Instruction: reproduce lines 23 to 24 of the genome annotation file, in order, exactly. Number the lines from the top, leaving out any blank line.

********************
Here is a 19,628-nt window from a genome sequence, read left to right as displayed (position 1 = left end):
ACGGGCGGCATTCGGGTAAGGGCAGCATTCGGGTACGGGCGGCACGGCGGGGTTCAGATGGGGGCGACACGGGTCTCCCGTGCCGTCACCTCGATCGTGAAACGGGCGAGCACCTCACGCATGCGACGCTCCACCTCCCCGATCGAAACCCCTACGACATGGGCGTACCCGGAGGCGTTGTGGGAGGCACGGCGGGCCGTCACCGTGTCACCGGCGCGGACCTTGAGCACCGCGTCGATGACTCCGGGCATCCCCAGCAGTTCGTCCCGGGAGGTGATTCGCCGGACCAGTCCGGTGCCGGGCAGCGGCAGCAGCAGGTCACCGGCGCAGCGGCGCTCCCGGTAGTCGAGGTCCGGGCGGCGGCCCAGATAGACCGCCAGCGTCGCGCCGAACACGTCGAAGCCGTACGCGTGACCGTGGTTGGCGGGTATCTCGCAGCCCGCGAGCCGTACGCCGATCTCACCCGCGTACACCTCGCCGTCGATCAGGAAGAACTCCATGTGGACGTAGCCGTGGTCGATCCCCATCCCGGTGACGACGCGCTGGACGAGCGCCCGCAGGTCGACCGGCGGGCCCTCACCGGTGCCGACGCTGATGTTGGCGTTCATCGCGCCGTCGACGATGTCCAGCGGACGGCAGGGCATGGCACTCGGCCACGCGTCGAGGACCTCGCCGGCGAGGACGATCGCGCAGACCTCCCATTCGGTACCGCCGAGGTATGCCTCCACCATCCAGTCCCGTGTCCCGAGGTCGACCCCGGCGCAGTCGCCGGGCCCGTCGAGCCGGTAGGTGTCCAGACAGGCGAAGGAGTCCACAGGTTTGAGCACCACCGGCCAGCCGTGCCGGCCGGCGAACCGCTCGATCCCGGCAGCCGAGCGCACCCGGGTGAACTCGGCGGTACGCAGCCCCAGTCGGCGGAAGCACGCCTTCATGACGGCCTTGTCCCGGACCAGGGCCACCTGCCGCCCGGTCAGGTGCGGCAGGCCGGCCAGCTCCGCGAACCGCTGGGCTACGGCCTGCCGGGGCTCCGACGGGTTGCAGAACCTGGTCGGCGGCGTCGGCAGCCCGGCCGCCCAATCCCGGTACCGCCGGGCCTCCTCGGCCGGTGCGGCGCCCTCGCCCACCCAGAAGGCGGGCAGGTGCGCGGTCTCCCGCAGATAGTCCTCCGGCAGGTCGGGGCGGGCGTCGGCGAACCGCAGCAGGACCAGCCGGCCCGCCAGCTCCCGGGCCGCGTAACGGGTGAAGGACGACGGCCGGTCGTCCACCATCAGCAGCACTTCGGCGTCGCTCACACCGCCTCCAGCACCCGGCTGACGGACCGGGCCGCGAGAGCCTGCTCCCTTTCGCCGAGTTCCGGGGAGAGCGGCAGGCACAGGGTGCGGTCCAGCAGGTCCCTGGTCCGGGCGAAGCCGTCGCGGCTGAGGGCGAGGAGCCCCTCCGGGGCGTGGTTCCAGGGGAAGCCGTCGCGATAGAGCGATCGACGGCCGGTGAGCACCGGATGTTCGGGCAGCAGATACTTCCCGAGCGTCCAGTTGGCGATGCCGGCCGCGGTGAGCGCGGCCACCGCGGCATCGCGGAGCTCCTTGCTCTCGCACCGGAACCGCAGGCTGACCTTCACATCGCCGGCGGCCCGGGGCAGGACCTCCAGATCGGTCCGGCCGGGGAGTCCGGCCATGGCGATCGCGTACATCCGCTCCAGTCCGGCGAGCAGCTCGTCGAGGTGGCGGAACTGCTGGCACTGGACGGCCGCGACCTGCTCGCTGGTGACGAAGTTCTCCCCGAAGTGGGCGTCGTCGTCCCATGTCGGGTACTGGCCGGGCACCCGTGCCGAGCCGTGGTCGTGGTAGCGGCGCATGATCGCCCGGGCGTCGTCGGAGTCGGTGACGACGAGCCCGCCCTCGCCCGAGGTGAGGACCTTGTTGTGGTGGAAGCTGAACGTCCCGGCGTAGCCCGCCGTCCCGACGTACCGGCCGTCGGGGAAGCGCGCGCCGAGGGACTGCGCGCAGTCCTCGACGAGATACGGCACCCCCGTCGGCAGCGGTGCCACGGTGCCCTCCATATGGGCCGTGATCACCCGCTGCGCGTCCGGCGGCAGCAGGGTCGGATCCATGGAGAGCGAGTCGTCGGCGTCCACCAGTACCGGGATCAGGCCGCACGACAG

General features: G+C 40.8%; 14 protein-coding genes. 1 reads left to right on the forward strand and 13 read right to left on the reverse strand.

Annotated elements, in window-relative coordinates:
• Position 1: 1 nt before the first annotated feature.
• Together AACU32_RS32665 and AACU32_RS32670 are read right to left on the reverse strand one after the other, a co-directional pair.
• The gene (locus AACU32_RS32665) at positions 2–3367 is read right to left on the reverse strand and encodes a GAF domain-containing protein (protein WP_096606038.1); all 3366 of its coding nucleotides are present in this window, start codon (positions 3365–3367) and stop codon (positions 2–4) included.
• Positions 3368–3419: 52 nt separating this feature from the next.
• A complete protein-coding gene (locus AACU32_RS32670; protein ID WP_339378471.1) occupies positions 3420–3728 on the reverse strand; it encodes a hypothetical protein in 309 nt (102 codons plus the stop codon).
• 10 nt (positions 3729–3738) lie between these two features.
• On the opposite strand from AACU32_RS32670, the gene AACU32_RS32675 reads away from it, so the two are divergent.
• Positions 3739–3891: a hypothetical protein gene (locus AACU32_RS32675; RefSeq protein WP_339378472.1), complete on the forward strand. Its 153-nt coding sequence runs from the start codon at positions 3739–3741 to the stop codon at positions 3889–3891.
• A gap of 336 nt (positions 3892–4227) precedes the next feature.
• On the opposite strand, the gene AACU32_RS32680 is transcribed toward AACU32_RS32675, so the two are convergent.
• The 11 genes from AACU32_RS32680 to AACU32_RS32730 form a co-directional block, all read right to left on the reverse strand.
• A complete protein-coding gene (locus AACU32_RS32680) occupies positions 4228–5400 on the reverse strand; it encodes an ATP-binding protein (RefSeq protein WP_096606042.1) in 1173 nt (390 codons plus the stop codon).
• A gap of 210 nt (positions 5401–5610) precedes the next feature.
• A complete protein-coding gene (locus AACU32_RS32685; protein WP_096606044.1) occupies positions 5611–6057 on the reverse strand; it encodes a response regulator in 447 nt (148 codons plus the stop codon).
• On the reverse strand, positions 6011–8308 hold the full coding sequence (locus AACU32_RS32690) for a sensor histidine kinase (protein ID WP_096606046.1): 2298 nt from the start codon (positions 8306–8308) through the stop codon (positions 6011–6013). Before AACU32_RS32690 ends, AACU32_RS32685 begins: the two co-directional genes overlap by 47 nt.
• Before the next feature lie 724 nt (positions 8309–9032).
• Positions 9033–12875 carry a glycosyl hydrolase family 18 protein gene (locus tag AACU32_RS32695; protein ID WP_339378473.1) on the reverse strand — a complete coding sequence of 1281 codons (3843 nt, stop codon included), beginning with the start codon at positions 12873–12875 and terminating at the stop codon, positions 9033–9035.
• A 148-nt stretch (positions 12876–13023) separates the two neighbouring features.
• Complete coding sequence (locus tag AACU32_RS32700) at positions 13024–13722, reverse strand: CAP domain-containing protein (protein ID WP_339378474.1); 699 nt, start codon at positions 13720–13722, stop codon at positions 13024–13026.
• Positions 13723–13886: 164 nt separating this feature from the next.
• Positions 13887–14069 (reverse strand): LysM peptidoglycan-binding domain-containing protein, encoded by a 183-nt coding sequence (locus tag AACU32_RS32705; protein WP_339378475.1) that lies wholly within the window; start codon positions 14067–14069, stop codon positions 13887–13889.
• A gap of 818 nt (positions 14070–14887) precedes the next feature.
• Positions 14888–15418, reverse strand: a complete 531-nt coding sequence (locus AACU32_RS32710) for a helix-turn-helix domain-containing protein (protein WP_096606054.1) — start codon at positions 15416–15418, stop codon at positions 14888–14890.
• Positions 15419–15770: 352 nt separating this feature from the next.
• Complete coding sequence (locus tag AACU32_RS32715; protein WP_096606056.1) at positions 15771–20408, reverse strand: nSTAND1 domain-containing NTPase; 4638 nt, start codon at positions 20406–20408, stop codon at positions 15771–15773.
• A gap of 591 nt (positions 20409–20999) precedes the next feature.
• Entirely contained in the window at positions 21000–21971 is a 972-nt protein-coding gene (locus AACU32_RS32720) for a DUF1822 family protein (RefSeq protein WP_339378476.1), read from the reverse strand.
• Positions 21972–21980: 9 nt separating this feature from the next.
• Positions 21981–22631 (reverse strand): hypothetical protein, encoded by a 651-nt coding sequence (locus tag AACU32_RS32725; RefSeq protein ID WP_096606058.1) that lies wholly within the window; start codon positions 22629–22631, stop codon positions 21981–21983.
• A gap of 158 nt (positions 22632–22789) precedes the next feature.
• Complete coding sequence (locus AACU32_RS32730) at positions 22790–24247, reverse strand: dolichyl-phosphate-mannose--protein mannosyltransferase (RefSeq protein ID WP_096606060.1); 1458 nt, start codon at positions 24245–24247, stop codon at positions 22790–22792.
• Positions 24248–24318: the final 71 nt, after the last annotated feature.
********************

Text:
• Complete coding sequence (locus tag AACU32_RS32700) at positions 13024–13722, reverse strand: CAP domain-containing protein (protein ID WP_339378474.1); 699 nt, start codon at positions 13720–13722, stop codon at positions 13024–13026.
• Positions 13723–13886: 164 nt separating this feature from the next.